All stories relating to book sales
Book links roundup: Can fictional characters influence people? Florida libraries ban 50 Shades of Grey, and more
- Study finds that fictional characters can influence real-life actions
- 50 Shades of Grey banned from Florida libraries
- One of Canada’s largest used book sales gets underway this week
- Survey shows ebook popularity is higher among U.K. students
- Should editors confirm for customers when an ebook has been professionally edited?
- Department of Canadian Heritage to review Target’s cultural content
- Harry Potter ebook sales top over $1.5 million in three days
- American Library Association releases the 10 most frequently challenged library books of 2011
- Three Cups of Tea author Greg Mortenson to repay his charity $1 million
- Indie booksellers support publishers and Apple in U.S. Department of Justice lawsuit over agency pricing
Book links roundup: The Hunger Games attracts older audiences, no one is buying Mike Daisey’s book, and more
- The Hunger Games film predicted to net older audiences, thanks to the YA book’s popularity with adults
- Mike Daisey’s 15 minutes of notoriety are not translating into book sales
- British poet Ruth Padel on how “poetry has a responsibility to look at the world”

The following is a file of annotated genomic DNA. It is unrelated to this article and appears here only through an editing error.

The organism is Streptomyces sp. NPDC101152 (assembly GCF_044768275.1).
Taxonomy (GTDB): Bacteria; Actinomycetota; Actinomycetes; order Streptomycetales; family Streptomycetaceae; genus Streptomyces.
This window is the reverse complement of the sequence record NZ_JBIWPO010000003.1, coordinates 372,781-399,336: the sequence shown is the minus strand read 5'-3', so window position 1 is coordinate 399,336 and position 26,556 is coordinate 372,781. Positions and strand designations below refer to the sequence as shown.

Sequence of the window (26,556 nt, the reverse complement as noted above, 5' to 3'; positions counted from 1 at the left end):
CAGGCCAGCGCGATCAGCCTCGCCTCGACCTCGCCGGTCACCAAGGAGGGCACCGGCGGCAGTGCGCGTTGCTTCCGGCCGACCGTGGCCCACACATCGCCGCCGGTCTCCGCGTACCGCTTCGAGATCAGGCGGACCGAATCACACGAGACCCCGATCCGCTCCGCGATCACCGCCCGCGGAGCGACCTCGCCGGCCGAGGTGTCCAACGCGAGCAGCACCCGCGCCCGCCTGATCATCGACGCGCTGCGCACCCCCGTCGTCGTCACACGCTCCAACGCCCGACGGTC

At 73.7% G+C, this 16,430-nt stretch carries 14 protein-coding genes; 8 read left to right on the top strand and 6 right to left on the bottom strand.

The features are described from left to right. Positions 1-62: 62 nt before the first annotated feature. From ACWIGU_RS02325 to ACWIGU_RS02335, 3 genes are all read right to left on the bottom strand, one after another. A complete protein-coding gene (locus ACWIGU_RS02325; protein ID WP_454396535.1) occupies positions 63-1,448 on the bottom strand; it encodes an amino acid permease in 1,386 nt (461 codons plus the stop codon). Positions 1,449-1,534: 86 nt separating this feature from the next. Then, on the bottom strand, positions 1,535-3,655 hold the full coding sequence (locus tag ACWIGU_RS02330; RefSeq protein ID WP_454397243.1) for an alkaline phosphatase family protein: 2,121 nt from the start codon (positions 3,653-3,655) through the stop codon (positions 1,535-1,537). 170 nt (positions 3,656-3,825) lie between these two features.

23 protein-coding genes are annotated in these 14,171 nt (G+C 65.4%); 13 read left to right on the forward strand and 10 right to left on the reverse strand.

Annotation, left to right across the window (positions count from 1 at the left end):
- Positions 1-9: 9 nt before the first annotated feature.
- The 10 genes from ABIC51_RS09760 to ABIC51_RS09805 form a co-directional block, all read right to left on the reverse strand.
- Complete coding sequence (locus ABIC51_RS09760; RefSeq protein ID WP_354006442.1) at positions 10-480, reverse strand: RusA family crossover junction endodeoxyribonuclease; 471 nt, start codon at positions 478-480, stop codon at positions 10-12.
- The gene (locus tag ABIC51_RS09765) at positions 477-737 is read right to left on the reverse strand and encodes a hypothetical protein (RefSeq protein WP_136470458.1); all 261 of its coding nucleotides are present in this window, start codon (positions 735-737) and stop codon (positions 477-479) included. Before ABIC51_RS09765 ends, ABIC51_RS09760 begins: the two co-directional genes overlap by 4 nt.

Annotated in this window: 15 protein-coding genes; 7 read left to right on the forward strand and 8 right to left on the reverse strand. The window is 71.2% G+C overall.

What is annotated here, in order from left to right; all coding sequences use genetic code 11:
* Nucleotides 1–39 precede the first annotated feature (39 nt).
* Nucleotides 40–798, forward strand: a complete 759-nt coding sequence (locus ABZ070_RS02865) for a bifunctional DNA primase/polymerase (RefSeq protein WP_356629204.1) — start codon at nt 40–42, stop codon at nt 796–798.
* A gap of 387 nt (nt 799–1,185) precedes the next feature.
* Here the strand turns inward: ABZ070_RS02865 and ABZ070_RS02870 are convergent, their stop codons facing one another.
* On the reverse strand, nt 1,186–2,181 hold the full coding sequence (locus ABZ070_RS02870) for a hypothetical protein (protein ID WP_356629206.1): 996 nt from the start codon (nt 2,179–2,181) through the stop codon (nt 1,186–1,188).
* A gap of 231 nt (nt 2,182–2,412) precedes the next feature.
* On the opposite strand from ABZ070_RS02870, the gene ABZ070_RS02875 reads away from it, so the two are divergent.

- Newly resurrected Occupy Wall Street Library dismantled
- Kumaran Nadesan launches reading series to benefit Sri Lankan literacy programs
- Toronto arts community rallies to help author and bookseller Derek McCormack during his recovery from cancer treatment
In his study on celebrity products, Craig Garthwaite reports that in the week following an Oprah endorsement, a selected title could experience a sales increase of up to 400 per cent. But in the 12 weeks following that, overall sales of adult fiction titles actually decreased by 2.5 per cent.
Sales of non-endorsed titles by book club authors also increased during that 12-week period, but romance, mystery, and adventure categories experienced significant decreases. Garthwaite speculates the decrease is “likely as a result of the endorsed books being more difficult than those that otherwise would have been purchased,” or as Mother Jones writer Kevin Jones joked: “While millions of Oprah fans were pretending to slog their way through Faulkner and Tolstoy, they were too drained to read their usual light fare. So the beach reading genres suffered.”
While Garthwaite’s theory is impossible to prove, he makes his case in a 49-page paper, available here as a PDF.
Penguin Group has announced it will no longer provide ebooks to OverDrive, effective immediately. With the termination of the relationship between the publisher and the U.S. digital content distributor, public libraries are effectively cut off from acquiring and lending out Penguin ebooks and e-audiobooks.
The Digital Shift reports:
Penguin is negotiating a “continuance agreement” with OverDrive, which will allow libraries that have Penguin ebooks in their catalog to continue to have access to those titles.